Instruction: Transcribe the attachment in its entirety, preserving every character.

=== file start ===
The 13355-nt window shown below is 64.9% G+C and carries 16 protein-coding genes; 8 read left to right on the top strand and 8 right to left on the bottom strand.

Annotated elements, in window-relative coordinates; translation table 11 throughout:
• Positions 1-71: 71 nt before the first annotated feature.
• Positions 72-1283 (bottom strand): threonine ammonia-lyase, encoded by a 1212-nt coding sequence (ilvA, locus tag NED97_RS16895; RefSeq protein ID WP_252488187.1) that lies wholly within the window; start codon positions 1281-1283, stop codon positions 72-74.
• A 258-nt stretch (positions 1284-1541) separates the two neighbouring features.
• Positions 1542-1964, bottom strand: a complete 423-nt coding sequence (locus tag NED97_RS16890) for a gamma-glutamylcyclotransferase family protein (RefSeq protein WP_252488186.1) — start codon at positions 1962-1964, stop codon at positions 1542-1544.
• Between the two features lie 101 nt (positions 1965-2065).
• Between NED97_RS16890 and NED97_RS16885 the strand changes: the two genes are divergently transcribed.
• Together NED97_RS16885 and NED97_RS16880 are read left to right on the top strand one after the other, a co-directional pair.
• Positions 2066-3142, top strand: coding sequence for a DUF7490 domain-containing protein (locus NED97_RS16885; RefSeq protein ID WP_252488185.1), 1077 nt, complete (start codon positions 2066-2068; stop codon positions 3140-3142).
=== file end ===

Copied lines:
The 13355-nt window shown below is 64.9% G+C and carries 16 protein-coding genes; 8 read left to right on the top strand and 8 right to left on the bottom strand.

Annotated elements, in window-relative coordinates; translation table 11 throughout:
• Positions 1-71: 71 nt before the first annotated feature.
• Positions 72-1283 (bottom strand): threonine ammonia-lyase, encoded by a 1212-nt coding sequence (ilvA, locus tag NED97_RS16895; RefSeq protein ID WP_252488187.1) that lies wholly within the window; start codon positions 1281-1283, stop codon positions 72-74.
• A 258-nt stretch (positions 1284-1541) separates the two neighbouring features.
• Positions 1542-1964, bottom strand: a complete 423-nt coding sequence (locus tag NED97_RS16890) for a gamma-glutamylcyclotransferase family protein (RefSeq protein WP_252488186.1) — start codon at positions 1962-1964, stop codon at positions 1542-1544.
• Between the two features lie 101 nt (positions 1965-2065).
• Between NED97_RS16890 and NED97_RS16885 the strand changes: the two genes are divergently transcribed.
• Together NED97_RS16885 and NED97_RS16880 are read left to right on the top strand one after the other, a co-directional pair.
• Positions 2066-3142, top strand: coding sequence for a DUF7490 domain-containing protein (locus NED97_RS16885; RefSeq protein ID WP_252488185.1), 1077 nt, complete (start codon positions 2066-2068; stop codon positions 3140-3142).